Real Madrid Follows Its Tested Champions League Pattern

A slow build before looking comfortable deeper into the knockout stage? Real Madrid has done it before and has that look again after seizing control vs. Liverpool.
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For both Real Madrid and Liverpool, the Champions League has offered the possibility of redemption after difficult, substandard seasons. As it has turned out, Real Madrid may somehow win La Liga after all, and it now has a clear advantage after the first leg of the Champions League quarterfinals, which doubles as a repeat of the 2018 final. A 3–1 scoreline may not quite be decisive, and Mohamed Salah’s away goal can be the source of some hope for Liverpool to take into next week's second leg, but Madrid looked by far the better side in Tuesday's clash in the Spanish capital.

For Madrid, the pattern has become very familiar: a scratchy group phase, followed by a slow acceleration through the knockouts as the midfield three of battle-tested veterans Toni Kroos, Luka Modrić and Casemiro find their rhythm. It’s been enough to win three Champions League titles under Zinedine Zidane, and, with Madrid in the more open half of the bracket after the last draw, it could be enough to reach yet another final.

Given how sluggish La Liga sides have looked against high-class opposition this season, and given how rattled Madrid was by Manchester City’s press last season, the thought had been that the Spanish champion might be vulnerable. As it turned out, Liverpool couldn’t lay a glove on Madrid before halftime but instead found itself pinned back in its own half, defending desperately.

Vinicius Junior scores twice for Real Madrid vs Liverpool

This is not the Liverpool of the last two seasons. Injuries have hammered cohesion, particularly at center back, where it has used 18 different combinations this season. A pairing of Nat Phillips and Ozan Kabak is nobody’s idea of an elite one. When given a foothold, Liverpool still has the firepower to trouble sides, as it showed against a poor Arsenal on Sunday, but Tuesday it never got into the game until it was 2–0. It was too slow in possession and was never able to press, and the result was that the front three were barely involved.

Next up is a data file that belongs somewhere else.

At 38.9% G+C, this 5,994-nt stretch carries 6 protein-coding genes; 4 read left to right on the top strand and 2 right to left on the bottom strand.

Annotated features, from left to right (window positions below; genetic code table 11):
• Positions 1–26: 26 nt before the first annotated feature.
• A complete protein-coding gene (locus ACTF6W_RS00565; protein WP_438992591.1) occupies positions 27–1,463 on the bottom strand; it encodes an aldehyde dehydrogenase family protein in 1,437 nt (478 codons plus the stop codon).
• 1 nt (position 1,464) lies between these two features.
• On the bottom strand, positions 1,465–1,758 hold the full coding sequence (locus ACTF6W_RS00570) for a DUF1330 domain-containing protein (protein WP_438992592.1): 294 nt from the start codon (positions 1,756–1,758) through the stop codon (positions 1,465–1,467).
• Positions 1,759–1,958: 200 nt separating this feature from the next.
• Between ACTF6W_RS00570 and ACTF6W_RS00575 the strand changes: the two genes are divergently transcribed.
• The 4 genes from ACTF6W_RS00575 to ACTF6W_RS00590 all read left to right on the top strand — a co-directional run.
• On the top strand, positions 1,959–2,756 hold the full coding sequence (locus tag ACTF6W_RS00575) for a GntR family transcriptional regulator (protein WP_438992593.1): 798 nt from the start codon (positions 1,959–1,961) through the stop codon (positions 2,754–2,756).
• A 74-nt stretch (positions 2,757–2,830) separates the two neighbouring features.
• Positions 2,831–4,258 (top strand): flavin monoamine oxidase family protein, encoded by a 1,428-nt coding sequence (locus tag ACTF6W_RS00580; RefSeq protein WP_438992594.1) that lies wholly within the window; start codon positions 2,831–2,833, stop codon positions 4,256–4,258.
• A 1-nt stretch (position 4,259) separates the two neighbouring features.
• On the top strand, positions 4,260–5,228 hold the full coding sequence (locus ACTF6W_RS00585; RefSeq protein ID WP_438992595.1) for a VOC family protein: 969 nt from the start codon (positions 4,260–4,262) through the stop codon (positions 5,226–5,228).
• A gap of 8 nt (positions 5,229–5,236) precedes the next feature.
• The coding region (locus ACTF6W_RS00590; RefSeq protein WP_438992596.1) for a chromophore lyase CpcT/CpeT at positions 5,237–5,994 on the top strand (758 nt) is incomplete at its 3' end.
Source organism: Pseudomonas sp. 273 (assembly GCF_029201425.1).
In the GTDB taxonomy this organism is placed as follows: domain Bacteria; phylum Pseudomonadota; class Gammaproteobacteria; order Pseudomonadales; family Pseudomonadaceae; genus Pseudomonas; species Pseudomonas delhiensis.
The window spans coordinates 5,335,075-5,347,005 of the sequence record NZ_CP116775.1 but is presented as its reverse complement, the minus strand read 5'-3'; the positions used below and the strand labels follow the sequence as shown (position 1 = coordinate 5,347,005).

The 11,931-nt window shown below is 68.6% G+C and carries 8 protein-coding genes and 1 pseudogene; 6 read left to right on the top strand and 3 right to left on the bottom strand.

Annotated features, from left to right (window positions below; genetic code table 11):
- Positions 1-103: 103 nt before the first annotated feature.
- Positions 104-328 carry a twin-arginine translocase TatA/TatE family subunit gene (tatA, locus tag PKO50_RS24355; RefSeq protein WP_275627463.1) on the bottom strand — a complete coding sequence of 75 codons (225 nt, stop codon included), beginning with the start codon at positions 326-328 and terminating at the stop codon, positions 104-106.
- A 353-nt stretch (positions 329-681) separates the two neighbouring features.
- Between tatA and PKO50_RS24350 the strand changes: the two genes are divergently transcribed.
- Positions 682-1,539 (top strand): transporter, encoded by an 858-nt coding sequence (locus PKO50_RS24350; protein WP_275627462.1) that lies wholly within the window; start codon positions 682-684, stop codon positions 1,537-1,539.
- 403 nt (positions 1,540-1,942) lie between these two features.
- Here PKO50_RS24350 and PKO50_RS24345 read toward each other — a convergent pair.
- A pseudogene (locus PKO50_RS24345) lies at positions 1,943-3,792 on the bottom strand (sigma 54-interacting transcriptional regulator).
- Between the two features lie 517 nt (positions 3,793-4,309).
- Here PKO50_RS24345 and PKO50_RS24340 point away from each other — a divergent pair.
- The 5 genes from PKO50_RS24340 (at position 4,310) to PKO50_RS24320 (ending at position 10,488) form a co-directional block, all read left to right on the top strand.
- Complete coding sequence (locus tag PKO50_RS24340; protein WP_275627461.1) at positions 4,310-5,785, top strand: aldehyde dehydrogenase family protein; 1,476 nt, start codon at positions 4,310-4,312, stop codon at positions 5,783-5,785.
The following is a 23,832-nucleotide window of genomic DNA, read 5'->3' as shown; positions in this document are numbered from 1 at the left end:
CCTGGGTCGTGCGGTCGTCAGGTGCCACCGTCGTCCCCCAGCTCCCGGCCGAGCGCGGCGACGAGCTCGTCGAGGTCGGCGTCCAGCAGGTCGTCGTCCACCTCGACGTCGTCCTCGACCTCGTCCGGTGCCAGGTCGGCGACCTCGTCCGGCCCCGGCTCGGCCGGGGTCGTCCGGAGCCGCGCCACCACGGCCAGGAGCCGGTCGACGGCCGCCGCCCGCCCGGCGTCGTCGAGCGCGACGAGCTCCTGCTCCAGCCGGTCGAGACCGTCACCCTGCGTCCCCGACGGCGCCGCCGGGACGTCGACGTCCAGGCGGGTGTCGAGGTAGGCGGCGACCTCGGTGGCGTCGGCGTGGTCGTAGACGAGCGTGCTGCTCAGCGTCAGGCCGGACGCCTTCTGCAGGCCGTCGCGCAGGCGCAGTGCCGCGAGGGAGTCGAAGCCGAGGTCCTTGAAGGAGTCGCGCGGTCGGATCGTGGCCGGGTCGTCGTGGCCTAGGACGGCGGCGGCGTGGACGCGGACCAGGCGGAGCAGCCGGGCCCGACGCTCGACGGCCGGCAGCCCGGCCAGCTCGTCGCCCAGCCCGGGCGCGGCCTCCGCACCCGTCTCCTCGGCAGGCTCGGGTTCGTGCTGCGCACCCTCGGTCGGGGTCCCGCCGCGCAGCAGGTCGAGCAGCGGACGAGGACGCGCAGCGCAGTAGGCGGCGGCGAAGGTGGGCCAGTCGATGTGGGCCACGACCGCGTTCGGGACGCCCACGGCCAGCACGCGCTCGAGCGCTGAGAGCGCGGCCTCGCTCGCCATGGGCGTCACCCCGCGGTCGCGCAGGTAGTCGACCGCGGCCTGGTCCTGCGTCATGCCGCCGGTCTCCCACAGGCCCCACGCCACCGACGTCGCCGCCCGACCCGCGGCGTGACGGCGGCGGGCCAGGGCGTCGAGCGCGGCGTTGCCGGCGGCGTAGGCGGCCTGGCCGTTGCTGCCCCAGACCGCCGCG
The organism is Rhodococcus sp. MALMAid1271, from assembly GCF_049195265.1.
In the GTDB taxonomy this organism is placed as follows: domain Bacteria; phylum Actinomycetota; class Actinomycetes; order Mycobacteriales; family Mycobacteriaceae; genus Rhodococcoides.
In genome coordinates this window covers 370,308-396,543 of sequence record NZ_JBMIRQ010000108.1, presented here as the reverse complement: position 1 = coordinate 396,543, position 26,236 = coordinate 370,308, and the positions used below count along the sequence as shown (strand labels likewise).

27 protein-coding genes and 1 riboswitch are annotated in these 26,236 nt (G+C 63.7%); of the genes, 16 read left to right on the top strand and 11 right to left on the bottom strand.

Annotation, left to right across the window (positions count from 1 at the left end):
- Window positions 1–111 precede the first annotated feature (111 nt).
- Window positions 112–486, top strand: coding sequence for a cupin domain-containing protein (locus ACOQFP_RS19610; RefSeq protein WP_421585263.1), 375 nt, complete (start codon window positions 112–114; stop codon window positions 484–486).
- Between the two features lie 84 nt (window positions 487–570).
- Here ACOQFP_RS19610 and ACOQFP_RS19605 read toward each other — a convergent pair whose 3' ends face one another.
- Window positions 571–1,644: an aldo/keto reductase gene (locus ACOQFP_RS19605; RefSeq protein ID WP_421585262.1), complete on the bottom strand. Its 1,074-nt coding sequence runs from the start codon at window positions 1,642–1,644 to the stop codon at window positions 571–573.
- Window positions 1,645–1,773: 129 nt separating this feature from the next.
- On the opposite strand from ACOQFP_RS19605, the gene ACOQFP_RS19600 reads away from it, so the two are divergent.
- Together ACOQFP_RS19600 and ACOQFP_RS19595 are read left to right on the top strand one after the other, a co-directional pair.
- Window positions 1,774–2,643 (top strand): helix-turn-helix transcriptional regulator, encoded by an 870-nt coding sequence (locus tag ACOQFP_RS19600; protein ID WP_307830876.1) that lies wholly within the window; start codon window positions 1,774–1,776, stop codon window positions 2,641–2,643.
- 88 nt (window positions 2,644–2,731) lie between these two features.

Jürgen Klopp pulled a major surprise by leaving out Thiago Alcântara for Naby Keïta, but if the intention was that his running power would trouble Madrid, it was badly misplaced. Keïta gave the ball away again and again, while Kroos in particular had one of those unflustered games in which he dominates midfield without ever seeing to break into a sweat. It was his long passes that led to both goals before halftime, while Keïta was withdrawn for Thiago three minutes before the break

First, Kroos picked out Vinicius Junior with a 50-yard pass. Moving from left to right, Vinicius ran between Trent Alexander-Arnold and Phillips, took the ball on his chest and finished with great fluency. 

The second was a long diagonal that Alexander-Arnold headed into the path of Marco Asensio, who knocked the ball over Alisson and then nudged into the empty net. Liverpool was furious that Lucas Vasquez had gotten away with a barge on Sadio Mané in the build-up, but that incident was 27 seconds before the goal and in a different phase of play. It should have been given as a free kick, but was too distant from the goal for VAR to intervene.

There has been a lot of debate about Alexander-Arnold’s omission from Gareth Southgate’s last England squad, and this seemed like a game almost designed to explain his reservations about the right back. Going forward Alexander-Arnold remains a fine fullback, his poor form in the first half of this season notwithstanding, and he is one of the best crossers in the Premier League. But when Liverpool is on the back foot, when his forward runs are restricted, he is not a great defensive fullback and was badly exposed at times.

But the second half had a very different dynamic. Liverpool was able to get higher up the pitch, and as soon as it applied pressure to the Madrid rearguard, the home side looked shaky. After a first half in which Madrid was almost entirely dominant, Liverpool scored an away goal six minutes into the second, with Salah converting Gini Wijnaldum’s stabbed through ball.

This Liverpool, though, is fundamentally not good enough at the back. Although the second half was end-to-end, the vital fourth goal went to Madrid. It was largely down to Liverpool’s sloppiness in defending a throw-in, with Modrić darting unchallenged into the box and feeding Vinicius to squeeze his second (and only his fourth ever in the Champions League) past Alisson.

Liverpool has come back from worse deficits than this against a Spanish side in the knockout stage of the Champions League, but there are big differences between this tie and the comeback from 3-0 down against Barcelona two years ago. Back then, the 3-0 gap never seemed representative of the difference between the sides in the first leg, and a far more confident and consistent Liverpool was heading back to a raucous Anfield to attempt its comeback. And Madrid, too, even despite missing its top-choice center backs in Sergio Ramos and Raphaël Varane, offered no signs of being as flaky as that Barça.